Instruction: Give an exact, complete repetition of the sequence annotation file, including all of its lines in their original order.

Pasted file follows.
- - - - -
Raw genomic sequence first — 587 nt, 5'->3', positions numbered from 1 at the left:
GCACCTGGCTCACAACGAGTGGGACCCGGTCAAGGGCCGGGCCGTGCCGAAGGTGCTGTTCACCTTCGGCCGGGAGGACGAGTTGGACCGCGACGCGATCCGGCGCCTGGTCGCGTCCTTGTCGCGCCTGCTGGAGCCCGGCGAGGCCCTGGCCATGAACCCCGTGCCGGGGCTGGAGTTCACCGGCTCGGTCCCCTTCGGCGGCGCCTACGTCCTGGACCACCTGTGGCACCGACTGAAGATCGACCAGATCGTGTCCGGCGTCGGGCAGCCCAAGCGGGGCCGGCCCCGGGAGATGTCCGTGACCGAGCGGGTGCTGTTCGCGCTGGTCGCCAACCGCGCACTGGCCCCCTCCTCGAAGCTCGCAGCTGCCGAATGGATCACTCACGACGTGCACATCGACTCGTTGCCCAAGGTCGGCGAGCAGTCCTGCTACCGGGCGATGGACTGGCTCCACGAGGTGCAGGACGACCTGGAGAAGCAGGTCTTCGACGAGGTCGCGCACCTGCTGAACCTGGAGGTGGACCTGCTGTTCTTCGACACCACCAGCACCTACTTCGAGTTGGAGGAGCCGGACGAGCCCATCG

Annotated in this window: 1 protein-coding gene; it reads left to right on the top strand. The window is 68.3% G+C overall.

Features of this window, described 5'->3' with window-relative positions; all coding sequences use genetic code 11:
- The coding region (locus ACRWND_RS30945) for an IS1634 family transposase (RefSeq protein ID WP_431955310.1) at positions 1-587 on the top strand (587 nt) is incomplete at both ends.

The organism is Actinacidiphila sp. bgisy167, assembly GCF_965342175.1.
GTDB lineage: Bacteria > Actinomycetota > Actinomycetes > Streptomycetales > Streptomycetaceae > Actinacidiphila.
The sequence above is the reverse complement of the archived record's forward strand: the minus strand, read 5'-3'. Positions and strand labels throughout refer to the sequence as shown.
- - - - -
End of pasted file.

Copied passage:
Raw genomic sequence first — 587 nt, 5'->3', positions numbered from 1 at the left:
GCACCTGGCTCACAACGAGTGGGACCCGGTCAAGGGCCGGGCCGTGCCGAAGGTGCTGTTCACCTTCGGCCGGGAGGACGAGTTGGACCGCGACGCGATCCGGCGCCTGGTCGCGTCCTTGTCGCGCCTGCTGGAGCCCGGCGAGGCCCTGGCCATGAACCCCGTGCCGGGGCTGGAGTTCACCGGCTCGGTCCCCTTCGGCGGCGCCTACGTCCTGGACCACCTGTGGCACCGACTGAAGATCGACCAGATCGTGTCCGGCGTCGGGCAGCCCAAGCGGGGCCGGCCCCGGGAGATGTCCGTGACCGAGCGGGTGCTGTTCGCGCTGGTCGCCAACCGCGCACTGGCCCCCTCCTCGAAGCTCGCAGCTGCCGAATGGATCACTCACGACGTGCACATCGACTCGTTGCCCAAGGTCGGCGAGCAGTCCTGCTACCGGGCGATGGACTGGCTCCACGAGGTGCAGGACGACCTGGAGAAGCAGGTCTTCGACGAGGTCGCGCACCTGCTGAACCTGGAGGTGGACCTGCTGTTCTTCGACACCACCAGCACCTACTTCGAGTTGGAGGAGCCGGACGAGCCCATCG

Annotated in this window: 1 protein-coding gene; it reads left to right on the top strand. The window is 68.3% G+C overall.

Features of this window, described 5'->3' with window-relative positions; all coding sequences use genetic code 11:
- The coding region (locus ACRWND_RS30945) for an IS1634 family transposase (RefSeq protein ID WP_431955310.1) at positions 1-587 on the top strand (587 nt) is incomplete at both ends.

The organism is Actinacidiphila sp. bgisy167, assembly GCF_965342175.1.
GTDB lineage: Bacteria > Actinomycetota > Actinomycetes > Streptomycetales > Streptomycetaceae > Actinacidiphila.
The sequence above is the reverse complement of the archived record's forward strand: the minus strand, read 5'-3'. Positions and strand labels throughout refer to the sequence as shown.